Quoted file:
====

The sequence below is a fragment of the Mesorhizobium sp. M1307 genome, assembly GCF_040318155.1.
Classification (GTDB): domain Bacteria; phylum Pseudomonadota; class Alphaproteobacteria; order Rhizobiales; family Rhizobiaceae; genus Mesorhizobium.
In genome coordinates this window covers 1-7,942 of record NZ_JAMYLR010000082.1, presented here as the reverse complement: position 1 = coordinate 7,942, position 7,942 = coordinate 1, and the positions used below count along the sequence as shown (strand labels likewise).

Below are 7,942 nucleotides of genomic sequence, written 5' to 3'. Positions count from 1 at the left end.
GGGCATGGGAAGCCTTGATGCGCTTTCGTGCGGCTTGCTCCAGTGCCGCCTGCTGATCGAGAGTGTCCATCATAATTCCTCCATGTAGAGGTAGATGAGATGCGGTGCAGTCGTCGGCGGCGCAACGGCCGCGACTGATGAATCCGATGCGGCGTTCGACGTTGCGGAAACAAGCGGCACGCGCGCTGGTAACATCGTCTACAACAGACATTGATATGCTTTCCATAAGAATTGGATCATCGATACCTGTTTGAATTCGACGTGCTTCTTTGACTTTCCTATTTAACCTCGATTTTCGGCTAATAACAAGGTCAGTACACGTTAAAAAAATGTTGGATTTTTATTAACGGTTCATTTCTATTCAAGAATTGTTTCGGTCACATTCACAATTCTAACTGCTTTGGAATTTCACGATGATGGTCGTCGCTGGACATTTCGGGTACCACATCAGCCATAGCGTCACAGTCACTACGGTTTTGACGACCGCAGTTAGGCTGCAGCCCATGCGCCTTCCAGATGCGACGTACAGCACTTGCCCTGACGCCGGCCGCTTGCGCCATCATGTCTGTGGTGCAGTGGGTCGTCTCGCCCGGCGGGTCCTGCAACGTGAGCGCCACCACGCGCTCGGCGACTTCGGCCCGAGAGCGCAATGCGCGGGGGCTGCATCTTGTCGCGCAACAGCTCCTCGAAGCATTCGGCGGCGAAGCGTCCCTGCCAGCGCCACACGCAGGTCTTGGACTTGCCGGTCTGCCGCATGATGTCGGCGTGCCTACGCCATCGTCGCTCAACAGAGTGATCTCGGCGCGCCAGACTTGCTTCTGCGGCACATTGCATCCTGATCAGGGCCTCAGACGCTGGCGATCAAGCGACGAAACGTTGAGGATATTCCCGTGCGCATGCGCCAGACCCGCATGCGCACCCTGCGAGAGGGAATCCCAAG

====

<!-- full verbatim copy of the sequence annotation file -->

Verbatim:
The sequence below is a fragment of the Mesorhizobium sp. M1307 genome, assembly GCF_040318155.1.
Classification (GTDB): domain Bacteria; phylum Pseudomonadota; class Alphaproteobacteria; order Rhizobiales; family Rhizobiaceae; genus Mesorhizobium.
In genome coordinates this window covers 1-7,942 of record NZ_JAMYLR010000082.1, presented here as the reverse complement: position 1 = coordinate 7,942, position 7,942 = coordinate 1, and the positions used below count along the sequence as shown (strand labels likewise).

Below are 7,942 nucleotides of genomic sequence, written 5' to 3'. Positions count from 1 at the left end.
GGGCATGGGAAGCCTTGATGCGCTTTCGTGCGGCTTGCTCCAGTGCCGCCTGCTGATCGAGAGTGTCCATCATAATTCCTCCATGTAGAGGTAGATGAGATGCGGTGCAGTCGTCGGCGGCGCAACGGCCGCGACTGATGAATCCGATGCGGCGTTCGACGTTGCGGAAACAAGCGGCACGCGCGCTGGTAACATCGTCTACAACAGACATTGATATGCTTTCCATAAGAATTGGATCATCGATACCTGTTTGAATTCGACGTGCTTCTTTGACTTTCCTATTTAACCTCGATTTTCGGCTAATAACAAGGTCAGTACACGTTAAAAAAATGTTGGATTTTTATTAACGGTTCATTTCTATTCAAGAATTGTTTCGGTCACATTCACAATTCTAACTGCTTTGGAATTTCACGATGATGGTCGTCGCTGGACATTTCGGGTACCACATCAGCCATAGCGTCACAGTCACTACGGTTTTGACGACCGCAGTTAGGCTGCAGCCCATGCGCCTTCCAGATGCGACGTACAGCACTTGCCCTGACGCCGGCCGCTTGCGCCATCATGTCTGTGGTGCAGTGGGTCGTCTCGCCCGGCGGGTCCTGCAACGTGAGCGCCACCACGCGCTCGGCGACTTCGGCCCGAGAGCGCAATGCGCGGGGGCTGCATCTTGTCGCGCAACAGCTCCTCGAAGCATTCGGCGGCGAAGCGTCCCTGCCAGCGCCACACGCAGGTCTTGGACTTGCCGGTCTGCCGCATGATGTCGGCGTGCCTACGCCATCGTCGCTCAACAGAGTGATCTCGGCGCGCCAGACTTGCTTCTGCGGCACATTGCATCCTGATCAGGGCCTCAGACGCTGGCGATCAAGCGACGAAACGTTGAGGATATTCCCGTGCGCATGCGCCAGACCCGCATGCGCACCCTGCGAGAGGGAATCCCAAG